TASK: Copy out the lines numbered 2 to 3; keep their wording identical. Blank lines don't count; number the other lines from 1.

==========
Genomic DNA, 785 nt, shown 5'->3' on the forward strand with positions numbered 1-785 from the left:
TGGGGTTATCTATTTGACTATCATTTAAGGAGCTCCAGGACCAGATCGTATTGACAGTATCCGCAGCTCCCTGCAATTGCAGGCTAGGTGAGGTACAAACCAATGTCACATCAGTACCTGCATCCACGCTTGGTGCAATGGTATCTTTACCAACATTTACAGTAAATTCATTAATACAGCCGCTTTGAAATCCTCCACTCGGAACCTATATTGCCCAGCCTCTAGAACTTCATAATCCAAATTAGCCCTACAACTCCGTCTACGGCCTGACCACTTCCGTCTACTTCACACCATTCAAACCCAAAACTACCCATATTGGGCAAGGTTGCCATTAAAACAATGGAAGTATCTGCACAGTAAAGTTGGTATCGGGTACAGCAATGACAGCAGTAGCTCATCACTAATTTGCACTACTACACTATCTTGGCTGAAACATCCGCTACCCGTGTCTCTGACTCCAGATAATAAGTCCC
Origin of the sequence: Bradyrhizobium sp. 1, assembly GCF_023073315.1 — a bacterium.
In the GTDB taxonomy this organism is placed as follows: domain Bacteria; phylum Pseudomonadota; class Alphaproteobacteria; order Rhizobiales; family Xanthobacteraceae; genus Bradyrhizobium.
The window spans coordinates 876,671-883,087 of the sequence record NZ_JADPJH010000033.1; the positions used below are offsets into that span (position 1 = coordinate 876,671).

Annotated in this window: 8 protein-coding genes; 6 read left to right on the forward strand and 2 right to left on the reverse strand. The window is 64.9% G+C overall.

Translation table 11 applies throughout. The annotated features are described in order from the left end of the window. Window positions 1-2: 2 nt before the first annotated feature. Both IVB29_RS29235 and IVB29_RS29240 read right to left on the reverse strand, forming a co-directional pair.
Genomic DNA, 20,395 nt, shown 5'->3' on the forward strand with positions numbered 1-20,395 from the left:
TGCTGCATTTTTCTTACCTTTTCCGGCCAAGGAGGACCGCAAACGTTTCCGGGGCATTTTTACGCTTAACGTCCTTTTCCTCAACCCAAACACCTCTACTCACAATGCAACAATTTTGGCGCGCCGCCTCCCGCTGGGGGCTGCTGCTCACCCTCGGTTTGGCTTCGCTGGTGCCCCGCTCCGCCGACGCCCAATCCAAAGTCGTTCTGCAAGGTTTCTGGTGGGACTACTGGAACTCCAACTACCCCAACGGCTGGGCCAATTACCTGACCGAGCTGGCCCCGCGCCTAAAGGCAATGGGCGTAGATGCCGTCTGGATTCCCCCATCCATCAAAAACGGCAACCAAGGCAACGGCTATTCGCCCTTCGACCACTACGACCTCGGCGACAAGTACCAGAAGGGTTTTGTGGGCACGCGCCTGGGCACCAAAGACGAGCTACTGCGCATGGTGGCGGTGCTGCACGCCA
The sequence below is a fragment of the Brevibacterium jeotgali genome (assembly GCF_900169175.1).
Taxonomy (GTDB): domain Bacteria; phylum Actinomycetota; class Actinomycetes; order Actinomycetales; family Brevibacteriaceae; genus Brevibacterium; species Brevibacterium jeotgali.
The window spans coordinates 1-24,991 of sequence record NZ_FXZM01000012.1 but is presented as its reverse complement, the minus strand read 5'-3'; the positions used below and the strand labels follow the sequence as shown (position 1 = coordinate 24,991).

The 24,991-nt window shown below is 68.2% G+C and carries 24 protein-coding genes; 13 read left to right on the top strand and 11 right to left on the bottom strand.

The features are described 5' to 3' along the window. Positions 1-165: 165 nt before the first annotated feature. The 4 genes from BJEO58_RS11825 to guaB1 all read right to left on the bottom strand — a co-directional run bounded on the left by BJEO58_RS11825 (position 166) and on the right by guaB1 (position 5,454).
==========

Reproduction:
TGGGGTTATCTATTTGACTATCATTTAAGGAGCTCCAGGACCAGATCGTATTGACAGTATCCGCAGCTCCCTGCAATTGCAGGCTAGGTGAGGTACAAACCAATGTCACATCAGTACCTGCATCCACGCTTGGTGCAATGGTATCTTTACCAACATTTACAGTAAATTCATTAATACAGCCGCTTTGAAATCCTCCACTCGGAACCTATATTGCCCAGCCTCTAGAACTTCATAATCCAAATTAGCCCTACAACTCCGTCTACGGCCTGACCACTTCCGTCTACTTCACACCATTCAAACCCAAAACTACCCATATTGGGCAAGGTTGCCATTAAAACAATGGAAGTATCTGCACAGTAAAGTTGGTATCGGGTACAGCAATGACAGCAGTAGCTCATCACTAATTTGCACTACTACACTATCTTGGCTGAAACATCCGCTACCCGTGTCTCTGACTCCAGATAATAAGTCCC
Origin of the sequence: Bradyrhizobium sp. 1, assembly GCF_023073315.1 — a bacterium.